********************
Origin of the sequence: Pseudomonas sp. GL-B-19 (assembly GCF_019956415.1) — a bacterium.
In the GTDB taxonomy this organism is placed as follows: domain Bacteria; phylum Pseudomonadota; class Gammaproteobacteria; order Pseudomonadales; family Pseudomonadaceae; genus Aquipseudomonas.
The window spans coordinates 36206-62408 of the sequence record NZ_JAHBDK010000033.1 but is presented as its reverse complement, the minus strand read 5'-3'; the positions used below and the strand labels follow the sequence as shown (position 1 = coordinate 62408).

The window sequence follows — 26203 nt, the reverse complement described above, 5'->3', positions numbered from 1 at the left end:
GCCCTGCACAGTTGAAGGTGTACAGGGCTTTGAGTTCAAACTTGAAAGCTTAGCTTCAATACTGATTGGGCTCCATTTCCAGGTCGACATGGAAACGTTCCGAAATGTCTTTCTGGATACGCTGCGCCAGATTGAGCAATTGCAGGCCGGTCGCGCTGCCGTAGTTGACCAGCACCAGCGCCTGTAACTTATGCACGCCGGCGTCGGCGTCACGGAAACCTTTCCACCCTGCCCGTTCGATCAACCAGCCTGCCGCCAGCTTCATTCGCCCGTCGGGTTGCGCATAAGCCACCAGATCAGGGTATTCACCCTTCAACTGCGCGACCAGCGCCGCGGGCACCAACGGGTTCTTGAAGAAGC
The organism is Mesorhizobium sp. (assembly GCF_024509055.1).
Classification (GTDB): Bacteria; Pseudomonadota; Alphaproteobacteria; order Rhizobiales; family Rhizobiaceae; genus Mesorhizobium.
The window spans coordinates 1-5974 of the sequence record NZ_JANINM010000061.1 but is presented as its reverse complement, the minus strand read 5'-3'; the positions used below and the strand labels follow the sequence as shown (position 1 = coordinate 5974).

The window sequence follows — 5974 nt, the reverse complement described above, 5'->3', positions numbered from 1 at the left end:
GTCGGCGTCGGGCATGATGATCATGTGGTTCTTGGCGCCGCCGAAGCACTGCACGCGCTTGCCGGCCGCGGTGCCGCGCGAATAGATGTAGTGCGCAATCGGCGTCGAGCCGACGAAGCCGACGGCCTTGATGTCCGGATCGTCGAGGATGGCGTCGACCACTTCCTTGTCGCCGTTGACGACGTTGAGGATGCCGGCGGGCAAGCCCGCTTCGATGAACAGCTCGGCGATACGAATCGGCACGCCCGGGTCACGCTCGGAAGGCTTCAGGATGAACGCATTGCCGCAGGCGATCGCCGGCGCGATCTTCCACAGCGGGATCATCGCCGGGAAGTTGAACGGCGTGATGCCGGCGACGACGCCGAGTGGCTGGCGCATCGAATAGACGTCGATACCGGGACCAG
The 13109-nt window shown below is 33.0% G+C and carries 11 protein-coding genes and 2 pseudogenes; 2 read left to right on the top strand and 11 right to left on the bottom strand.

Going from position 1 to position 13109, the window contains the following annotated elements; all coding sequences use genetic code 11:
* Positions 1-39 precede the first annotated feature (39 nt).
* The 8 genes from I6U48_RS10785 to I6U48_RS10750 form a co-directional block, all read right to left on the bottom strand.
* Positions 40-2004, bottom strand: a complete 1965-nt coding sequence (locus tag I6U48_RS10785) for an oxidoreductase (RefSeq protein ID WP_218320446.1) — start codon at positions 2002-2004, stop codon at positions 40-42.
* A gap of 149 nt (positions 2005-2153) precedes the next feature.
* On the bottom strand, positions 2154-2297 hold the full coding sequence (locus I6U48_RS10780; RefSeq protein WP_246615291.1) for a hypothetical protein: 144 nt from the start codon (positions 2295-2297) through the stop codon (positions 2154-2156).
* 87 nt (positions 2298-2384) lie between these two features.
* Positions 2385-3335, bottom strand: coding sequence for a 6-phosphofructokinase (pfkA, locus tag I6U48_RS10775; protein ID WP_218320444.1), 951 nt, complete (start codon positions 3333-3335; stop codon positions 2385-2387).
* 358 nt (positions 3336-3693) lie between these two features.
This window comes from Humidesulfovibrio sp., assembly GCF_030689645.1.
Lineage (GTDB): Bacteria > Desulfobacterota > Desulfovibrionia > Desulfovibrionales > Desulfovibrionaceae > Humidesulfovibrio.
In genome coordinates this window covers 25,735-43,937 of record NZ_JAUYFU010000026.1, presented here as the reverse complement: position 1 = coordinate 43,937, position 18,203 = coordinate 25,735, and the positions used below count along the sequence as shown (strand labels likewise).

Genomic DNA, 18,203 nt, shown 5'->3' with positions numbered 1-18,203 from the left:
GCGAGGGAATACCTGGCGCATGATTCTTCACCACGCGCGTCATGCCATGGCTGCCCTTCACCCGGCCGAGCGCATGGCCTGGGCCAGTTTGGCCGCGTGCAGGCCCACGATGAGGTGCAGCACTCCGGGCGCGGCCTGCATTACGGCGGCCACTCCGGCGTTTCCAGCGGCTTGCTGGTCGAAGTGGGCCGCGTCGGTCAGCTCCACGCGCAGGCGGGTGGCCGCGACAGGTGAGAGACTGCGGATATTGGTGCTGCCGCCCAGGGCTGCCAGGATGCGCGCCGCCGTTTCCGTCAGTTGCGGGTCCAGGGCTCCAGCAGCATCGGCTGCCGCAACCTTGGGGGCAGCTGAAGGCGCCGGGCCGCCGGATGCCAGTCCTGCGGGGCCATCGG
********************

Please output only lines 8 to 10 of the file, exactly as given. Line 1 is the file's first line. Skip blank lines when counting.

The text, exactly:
The window spans coordinates 1-5974 of the sequence record NZ_JANINM010000061.1 but is presented as its reverse complement, the minus strand read 5'-3'; the positions used below and the strand labels follow the sequence as shown (position 1 = coordinate 5974).

The window sequence follows — 5974 nt, the reverse complement described above, 5'->3', positions numbered from 1 at the left end:
GTCGGCGTCGGGCATGATGATCATGTGGTTCTTGGCGCCGCCGAAGCACTGCACGCGCTTGCCGGCCGCGGTGCCGCGCGAATAGATGTAGTGCGCAATCGGCGTCGAGCCGACGAAGCCGACGGCCTTGATGTCCGGATCGTCGAGGATGGCGTCGACCACTTCCTTGTCGCCGTTGACGACGTTGAGGATGCCGGCGGGCAAGCCCGCTTCGATGAACAGCTCGGCGATACGAATCGGCACGCCCGGGTCACGCTCGGAAGGCTTCAGGATGAACGCATTGCCGCAGGCGATCGCCGGCGCGATCTTCCACAGCGGGATCATCGCCGGGAAGTTGAACGGCGTGATGCCGGCGACGACGCCGAGTGGCTGGCGCATCGAATAGACGTCGATACCGGGACCAG